Hazelwood, one of this County’s most unusual plantation houses, during his courtship of Violetta. The couple went to live at Northampton, Osborn Sprigg’s 1000-acre plantation in central Prince George’s County; they had two children: Sallie, born in 1812 and Osborn born in 1813.
In the years 1812-1814, during hostilities with England, Samuel Sprigg was commissioned as an officer in John Carlyle Herbert’s Bladensburg Troop of Horse. Herbert had married a daughter of Thomas Snowden of Montpelier, and lived at Walnut Grange, now the office of operations at the Beltsville Agricultural Research Center. [J. C. Herbert served in the House of Delegates 1808,-09,-10, 1812-13; was elected to U. S. House of Representatives in 1814, and served 1815-19.] Herbert’s troops were part of the Maryland cavalry which engaged the British at the infamous Battle of Bladensburg in August 1814; it is virtually certain that Samuel Sprigg was present during this battle. According to military records he was later appointed second Lieutenant, but declined the Commission.
After the British defeated the American troops at Bladensburg, 24 August 1814, they proceeded into Washington where they burned many of the public buildings. A very severe summer storm on the 25th saved the buildings from total destruction, and encouraged the British to withdraw from the Federal City. As they returned [through Bladensburg] to their ships on the Patuxent, they followed the old Bladensburg-Marlborough Road which passed just west of Northampton. Family tradition indicates that some of the British soldiers stopped at Northampton where they helped themselves to provisions, but, out of respect for the young lady of the house and her baby daughter (Violetta and Sallie Sprigg), did no damage to the plantation.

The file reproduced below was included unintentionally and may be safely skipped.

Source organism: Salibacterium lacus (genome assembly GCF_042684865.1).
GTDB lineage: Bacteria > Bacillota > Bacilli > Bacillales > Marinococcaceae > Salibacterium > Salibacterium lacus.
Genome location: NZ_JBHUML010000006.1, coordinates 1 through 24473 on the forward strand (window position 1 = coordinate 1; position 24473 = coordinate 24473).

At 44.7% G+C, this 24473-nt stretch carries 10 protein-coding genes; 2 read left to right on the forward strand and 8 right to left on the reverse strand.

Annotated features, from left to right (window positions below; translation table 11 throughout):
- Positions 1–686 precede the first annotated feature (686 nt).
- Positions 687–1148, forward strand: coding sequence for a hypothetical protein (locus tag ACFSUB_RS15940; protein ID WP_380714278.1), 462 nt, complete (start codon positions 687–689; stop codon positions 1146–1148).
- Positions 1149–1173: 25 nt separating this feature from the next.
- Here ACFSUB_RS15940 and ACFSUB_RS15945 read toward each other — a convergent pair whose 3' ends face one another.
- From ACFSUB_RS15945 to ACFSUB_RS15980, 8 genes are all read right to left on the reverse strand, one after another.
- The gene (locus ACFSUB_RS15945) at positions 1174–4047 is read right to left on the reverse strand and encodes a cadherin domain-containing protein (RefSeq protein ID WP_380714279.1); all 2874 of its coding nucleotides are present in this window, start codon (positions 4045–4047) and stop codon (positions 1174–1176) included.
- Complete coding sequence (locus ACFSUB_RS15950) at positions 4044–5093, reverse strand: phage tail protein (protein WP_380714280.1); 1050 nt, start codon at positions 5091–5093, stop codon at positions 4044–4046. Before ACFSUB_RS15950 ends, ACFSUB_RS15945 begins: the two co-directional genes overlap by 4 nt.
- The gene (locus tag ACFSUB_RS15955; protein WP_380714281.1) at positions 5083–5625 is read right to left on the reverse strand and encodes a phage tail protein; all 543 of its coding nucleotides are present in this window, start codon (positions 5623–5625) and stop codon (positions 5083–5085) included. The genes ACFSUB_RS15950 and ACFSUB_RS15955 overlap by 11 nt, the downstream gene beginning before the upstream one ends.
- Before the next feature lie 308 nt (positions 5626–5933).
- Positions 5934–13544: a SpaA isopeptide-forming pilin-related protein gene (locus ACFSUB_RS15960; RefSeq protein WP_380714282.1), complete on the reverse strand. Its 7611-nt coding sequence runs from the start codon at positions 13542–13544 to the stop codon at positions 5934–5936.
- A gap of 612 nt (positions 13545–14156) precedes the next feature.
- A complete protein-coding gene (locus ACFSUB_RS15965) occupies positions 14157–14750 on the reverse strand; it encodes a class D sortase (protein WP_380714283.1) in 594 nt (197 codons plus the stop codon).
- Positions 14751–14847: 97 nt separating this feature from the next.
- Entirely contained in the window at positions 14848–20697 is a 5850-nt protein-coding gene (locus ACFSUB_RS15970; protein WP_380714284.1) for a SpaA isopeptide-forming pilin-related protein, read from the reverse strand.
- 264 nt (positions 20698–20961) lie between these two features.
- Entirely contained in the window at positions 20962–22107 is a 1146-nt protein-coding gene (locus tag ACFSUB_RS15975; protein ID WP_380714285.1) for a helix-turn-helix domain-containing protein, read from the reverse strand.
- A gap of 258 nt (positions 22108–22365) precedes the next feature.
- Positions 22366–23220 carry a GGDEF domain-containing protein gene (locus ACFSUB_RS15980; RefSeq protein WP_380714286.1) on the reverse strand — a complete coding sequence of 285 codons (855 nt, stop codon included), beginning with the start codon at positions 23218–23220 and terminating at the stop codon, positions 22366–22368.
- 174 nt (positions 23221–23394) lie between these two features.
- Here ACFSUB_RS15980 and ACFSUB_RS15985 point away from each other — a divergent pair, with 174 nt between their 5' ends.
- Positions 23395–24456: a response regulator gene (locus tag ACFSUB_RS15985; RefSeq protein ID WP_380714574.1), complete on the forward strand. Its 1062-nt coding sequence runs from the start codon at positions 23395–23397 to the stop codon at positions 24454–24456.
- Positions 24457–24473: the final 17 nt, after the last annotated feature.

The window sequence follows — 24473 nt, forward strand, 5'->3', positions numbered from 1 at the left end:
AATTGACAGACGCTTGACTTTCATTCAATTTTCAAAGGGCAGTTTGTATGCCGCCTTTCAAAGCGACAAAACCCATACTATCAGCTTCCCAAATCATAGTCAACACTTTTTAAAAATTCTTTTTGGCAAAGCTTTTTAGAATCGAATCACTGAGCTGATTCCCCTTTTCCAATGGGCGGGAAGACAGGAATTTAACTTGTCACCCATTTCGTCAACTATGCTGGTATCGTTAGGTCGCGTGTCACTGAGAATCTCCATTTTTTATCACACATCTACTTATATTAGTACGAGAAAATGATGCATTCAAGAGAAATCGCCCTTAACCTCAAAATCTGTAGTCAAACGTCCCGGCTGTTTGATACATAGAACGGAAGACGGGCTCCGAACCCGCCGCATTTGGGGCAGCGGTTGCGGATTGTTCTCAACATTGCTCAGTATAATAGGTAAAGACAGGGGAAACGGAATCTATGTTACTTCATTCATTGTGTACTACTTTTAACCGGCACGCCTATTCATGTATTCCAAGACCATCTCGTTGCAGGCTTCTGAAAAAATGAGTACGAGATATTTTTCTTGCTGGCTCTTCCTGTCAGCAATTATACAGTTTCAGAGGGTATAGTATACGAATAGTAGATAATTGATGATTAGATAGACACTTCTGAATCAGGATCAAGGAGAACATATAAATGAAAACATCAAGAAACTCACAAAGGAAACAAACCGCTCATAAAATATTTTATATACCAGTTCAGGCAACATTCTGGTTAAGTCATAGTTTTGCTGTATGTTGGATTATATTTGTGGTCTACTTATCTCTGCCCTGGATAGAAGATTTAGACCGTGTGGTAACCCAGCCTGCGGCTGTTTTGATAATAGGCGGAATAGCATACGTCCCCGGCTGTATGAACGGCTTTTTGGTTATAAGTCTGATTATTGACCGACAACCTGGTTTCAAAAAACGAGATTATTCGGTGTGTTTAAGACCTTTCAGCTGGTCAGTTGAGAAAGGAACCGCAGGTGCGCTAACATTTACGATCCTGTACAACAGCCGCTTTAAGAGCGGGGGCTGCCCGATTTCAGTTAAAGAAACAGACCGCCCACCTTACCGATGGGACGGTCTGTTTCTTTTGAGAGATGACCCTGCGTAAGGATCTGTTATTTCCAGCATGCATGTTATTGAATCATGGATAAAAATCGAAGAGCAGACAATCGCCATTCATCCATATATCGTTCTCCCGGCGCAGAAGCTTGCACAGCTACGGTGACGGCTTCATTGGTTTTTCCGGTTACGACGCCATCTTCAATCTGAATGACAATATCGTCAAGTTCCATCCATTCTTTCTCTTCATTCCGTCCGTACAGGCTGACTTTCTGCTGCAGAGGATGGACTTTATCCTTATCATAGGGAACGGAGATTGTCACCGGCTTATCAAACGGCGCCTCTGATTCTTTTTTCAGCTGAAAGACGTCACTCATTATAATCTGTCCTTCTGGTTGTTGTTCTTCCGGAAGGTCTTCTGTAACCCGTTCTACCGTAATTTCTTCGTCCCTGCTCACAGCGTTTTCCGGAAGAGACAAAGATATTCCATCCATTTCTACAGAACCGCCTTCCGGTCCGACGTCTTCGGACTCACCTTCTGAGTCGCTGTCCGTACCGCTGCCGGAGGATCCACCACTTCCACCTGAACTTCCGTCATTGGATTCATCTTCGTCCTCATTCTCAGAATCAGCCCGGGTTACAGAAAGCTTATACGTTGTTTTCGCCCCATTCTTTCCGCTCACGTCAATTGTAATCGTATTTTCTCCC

Osborn Sprigg (the uncle) died in May 1815, devising his Northampton plantation to his nephew, Samuel. In his will, Osborn Sprigg freed many of his slaves, and charged his nephew and heir to be be kind and friendly to the servants who had been freed by his will, and “to continue to treat those old and infirm servants in the same humane manner which heretofore they [had] been accustomed to.” It is interesting to note that during the next several years, Samuel Sprigg freed five more members of the slave force which had come to him from his uncle’s estate. He did, however, continue to maintain a large slave force for the rest of his life.
During this period of his life, Samuel Sprigg became more active in Prince George’s County affairs. In addition to trying cases before the County Court, he was elected and served (1817-1828) as one of the Directors of the Planters’ Bank which had its office in the venerable brick building later known as the Marlborough House in Upper Marlborough. In 1818 he was one of the charter members of the Philomanthian Society, established in Marlboro for the pursuit of literature and science. He was a member of the Vestry of St. Barnabas’ Church in the Queen Anne Parish, and was a frequent delegate to Diocesan Conventions. But on the eve of his selection as Governor of the State, he was still a political unknown.
The political campaign of 1819 was one of the closest and most exciting contests ever held in Maryland up to that time. The Federalist party which had been in power, was suffering some unpopularity after the successful conclusion of the war which it had opposed. Political hostilities were high in the October legislative election of 1819, and resulted in the serious